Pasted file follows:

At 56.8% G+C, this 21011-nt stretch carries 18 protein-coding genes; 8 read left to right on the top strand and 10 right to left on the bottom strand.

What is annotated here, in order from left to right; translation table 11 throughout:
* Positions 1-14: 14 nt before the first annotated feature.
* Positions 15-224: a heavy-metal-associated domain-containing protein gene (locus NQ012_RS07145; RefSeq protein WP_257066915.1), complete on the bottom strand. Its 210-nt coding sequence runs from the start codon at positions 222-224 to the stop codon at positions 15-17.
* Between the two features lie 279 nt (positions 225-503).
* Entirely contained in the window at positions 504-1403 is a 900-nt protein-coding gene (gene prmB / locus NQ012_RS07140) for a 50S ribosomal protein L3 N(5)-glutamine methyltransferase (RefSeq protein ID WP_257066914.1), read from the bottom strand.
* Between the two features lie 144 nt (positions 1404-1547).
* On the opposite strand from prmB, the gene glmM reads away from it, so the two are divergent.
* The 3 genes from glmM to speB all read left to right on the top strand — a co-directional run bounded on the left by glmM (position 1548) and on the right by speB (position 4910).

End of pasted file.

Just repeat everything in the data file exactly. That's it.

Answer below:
At 56.8% G+C, this 21011-nt stretch carries 18 protein-coding genes; 8 read left to right on the top strand and 10 right to left on the bottom strand.

What is annotated here, in order from left to right; translation table 11 throughout:
* Positions 1-14: 14 nt before the first annotated feature.
* Positions 15-224: a heavy-metal-associated domain-containing protein gene (locus NQ012_RS07145; RefSeq protein WP_257066915.1), complete on the bottom strand. Its 210-nt coding sequence runs from the start codon at positions 222-224 to the stop codon at positions 15-17.
* Between the two features lie 279 nt (positions 225-503).
* Entirely contained in the window at positions 504-1403 is a 900-nt protein-coding gene (gene prmB / locus NQ012_RS07140) for a 50S ribosomal protein L3 N(5)-glutamine methyltransferase (RefSeq protein ID WP_257066914.1), read from the bottom strand.
* Between the two features lie 144 nt (positions 1404-1547).
* On the opposite strand from prmB, the gene glmM reads away from it, so the two are divergent.
* The 3 genes from glmM to speB all read left to right on the top strand — a co-directional run bounded on the left by glmM (position 1548) and on the right by speB (position 4910).